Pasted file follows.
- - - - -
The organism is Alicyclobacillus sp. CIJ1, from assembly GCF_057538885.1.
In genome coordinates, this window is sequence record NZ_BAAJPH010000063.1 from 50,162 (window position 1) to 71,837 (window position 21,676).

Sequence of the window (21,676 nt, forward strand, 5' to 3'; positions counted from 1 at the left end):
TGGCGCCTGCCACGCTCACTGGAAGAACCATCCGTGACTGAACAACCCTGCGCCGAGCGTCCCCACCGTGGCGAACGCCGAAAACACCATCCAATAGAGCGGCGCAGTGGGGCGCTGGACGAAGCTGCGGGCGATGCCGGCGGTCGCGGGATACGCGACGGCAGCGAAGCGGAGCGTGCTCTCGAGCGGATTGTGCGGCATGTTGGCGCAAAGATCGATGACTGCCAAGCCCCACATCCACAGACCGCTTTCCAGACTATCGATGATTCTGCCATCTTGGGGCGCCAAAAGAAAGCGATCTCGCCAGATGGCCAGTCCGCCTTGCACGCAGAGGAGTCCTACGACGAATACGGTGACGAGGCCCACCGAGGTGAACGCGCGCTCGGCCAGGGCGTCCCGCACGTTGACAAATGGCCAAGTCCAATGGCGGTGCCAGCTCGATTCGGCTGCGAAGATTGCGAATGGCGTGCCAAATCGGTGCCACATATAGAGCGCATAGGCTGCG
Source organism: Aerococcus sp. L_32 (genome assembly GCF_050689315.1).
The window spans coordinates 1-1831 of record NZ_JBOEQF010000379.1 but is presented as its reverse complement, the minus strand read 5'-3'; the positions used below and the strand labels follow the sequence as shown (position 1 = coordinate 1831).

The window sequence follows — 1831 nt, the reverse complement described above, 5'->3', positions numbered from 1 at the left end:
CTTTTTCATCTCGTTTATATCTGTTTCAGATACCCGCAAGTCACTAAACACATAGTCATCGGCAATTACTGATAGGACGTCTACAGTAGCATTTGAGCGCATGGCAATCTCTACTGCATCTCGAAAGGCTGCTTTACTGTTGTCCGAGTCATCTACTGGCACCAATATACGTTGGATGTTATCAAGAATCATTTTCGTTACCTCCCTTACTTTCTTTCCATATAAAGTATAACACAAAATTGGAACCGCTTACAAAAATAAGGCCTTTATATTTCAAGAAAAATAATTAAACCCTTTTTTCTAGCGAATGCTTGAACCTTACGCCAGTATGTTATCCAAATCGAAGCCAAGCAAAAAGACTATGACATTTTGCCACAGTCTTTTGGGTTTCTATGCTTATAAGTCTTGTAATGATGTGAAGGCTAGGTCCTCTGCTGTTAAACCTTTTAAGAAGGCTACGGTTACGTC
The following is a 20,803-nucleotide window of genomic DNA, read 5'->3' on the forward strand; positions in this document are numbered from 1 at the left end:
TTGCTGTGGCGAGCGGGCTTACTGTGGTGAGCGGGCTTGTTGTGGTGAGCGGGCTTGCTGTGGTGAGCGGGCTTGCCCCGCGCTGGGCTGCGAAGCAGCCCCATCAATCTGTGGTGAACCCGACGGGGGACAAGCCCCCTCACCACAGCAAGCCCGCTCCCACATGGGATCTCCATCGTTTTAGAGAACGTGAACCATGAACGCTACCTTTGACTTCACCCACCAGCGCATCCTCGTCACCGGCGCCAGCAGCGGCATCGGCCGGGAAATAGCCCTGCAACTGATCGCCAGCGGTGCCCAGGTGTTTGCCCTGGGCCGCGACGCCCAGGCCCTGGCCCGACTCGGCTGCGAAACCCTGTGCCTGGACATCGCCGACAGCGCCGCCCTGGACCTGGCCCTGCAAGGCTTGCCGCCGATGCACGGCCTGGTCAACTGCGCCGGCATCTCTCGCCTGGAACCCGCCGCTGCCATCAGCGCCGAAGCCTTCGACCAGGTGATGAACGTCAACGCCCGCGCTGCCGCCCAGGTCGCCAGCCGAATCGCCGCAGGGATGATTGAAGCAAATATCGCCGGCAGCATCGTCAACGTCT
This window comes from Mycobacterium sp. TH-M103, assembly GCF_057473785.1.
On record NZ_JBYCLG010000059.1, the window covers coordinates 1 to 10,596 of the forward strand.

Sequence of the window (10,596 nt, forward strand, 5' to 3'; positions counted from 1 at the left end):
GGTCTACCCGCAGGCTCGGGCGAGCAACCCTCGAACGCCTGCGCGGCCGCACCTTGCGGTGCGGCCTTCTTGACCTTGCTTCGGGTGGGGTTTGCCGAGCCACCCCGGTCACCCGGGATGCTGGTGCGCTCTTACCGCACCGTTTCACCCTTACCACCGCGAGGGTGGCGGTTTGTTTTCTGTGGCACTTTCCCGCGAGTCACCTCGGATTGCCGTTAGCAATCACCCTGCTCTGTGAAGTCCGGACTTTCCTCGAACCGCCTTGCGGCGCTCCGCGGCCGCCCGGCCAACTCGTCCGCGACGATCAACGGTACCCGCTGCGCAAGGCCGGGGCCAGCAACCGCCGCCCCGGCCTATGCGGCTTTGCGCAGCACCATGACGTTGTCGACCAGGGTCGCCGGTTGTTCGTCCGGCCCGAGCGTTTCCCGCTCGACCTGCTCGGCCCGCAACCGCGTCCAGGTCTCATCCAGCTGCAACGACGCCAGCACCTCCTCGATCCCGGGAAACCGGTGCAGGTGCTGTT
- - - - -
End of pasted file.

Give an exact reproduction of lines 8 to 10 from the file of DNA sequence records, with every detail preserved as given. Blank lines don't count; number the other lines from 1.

CTTTTTCATCTCGTTTATATCTGTTTCAGATACCCGCAAGTCACTAAACACATAGTCATCGGCAATTACTGATAGGACGTCTACAGTAGCATTTGAGCGCATGGCAATCTCTACTGCATCTCGAAAGGCTGCTTTACTGTTGTCCGAGTCATCTACTGGCACCAATATACGTTGGATGTTATCAAGAATCATTTTCGTTACCTCCCTTACTTTCTTTCCATATAAAGTATAACACAAAATTGGAACCGCTTACAAAAATAAGGCCTTTATATTTCAAGAAAAATAATTAAACCCTTTTTTCTAGCGAATGCTTGAACCTTACGCCAGTATGTTATCCAAATCGAAGCCAAGCAAAAAGACTATGACATTTTGCCACAGTCTTTTGGGTTTCTATGCTTATAAGTCTTGTAATGATGTGAAGGCTAGGTCCTCTGCTGTTAAACCTTTTAAGAAGGCTACGGTTACGTC
The following is a 20,803-nucleotide window of genomic DNA, read 5'->3' on the forward strand; positions in this document are numbered from 1 at the left end:
TTGCTGTGGCGAGCGGGCTTACTGTGGTGAGCGGGCTTGTTGTGGTGAGCGGGCTTGCTGTGGTGAGCGGGCTTGCCCCGCGCTGGGCTGCGAAGCAGCCCCATCAATCTGTGGTGAACCCGACGGGGGACAAGCCCCCTCACCACAGCAAGCCCGCTCCCACATGGGATCTCCATCGTTTTAGAGAACGTGAACCATGAACGCTACCTTTGACTTCACCCACCAGCGCATCCTCGTCACCGGCGCCAGCAGCGGCATCGGCCGGGAAATAGCCCTGCAACTGATCGCCAGCGGTGCCCAGGTGTTTGCCCTGGGCCGCGACGCCCAGGCCCTGGCCCGACTCGGCTGCGAAACCCTGTGCCTGGACATCGCCGACAGCGCCGCCCTGGACCTGGCCCTGCAAGGCTTGCCGCCGATGCACGGCCTGGTCAACTGCGCCGGCATCTCTCGCCTGGAACCCGCCGCTGCCATCAGCGCCGAAGCCTTCGACCAGGTGATGAACGTCAACGCCCGCGCTGCCGCCCAGGTCGCCAGCCGAATCGCCGCAGGGATGATTGAAGCAAATATCGCCGGCAGCATCGTCAACGTCT